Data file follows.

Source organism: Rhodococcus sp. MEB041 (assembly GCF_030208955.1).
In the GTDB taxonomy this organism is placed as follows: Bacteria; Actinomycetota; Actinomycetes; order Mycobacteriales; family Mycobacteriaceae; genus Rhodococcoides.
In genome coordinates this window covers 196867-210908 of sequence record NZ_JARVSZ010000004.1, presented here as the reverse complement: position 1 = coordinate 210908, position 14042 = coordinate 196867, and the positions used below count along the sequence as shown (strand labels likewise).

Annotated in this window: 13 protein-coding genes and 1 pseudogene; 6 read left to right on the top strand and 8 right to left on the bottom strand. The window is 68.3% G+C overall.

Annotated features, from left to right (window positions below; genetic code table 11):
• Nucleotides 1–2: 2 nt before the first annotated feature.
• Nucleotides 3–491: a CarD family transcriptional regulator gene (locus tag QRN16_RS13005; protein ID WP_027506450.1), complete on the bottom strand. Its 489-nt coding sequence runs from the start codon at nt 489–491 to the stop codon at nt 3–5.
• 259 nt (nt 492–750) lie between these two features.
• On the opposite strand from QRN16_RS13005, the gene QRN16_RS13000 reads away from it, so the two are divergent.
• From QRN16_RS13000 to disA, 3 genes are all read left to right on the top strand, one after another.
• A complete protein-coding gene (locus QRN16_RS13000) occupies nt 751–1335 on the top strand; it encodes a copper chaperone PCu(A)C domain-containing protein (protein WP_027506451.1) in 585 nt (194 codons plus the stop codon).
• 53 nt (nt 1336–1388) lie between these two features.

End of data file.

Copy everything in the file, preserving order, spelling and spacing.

Source organism: Rhodococcus sp. MEB041 (assembly GCF_030208955.1).
In the GTDB taxonomy this organism is placed as follows: Bacteria; Actinomycetota; Actinomycetes; order Mycobacteriales; family Mycobacteriaceae; genus Rhodococcoides.
In genome coordinates this window covers 196867-210908 of sequence record NZ_JARVSZ010000004.1, presented here as the reverse complement: position 1 = coordinate 210908, position 14042 = coordinate 196867, and the positions used below count along the sequence as shown (strand labels likewise).

Annotated in this window: 13 protein-coding genes and 1 pseudogene; 6 read left to right on the top strand and 8 right to left on the bottom strand. The window is 68.3% G+C overall.

Annotated features, from left to right (window positions below; genetic code table 11):
• Nucleotides 1–2: 2 nt before the first annotated feature.
• Nucleotides 3–491: a CarD family transcriptional regulator gene (locus tag QRN16_RS13005; protein ID WP_027506450.1), complete on the bottom strand. Its 489-nt coding sequence runs from the start codon at nt 489–491 to the stop codon at nt 3–5.
• 259 nt (nt 492–750) lie between these two features.
• On the opposite strand from QRN16_RS13005, the gene QRN16_RS13000 reads away from it, so the two are divergent.
• From QRN16_RS13000 to disA, 3 genes are all read left to right on the top strand, one after another.
• A complete protein-coding gene (locus QRN16_RS13000) occupies nt 751–1335 on the top strand; it encodes a copper chaperone PCu(A)C domain-containing protein (protein WP_027506451.1) in 585 nt (194 codons plus the stop codon).
• 53 nt (nt 1336–1388) lie between these two features.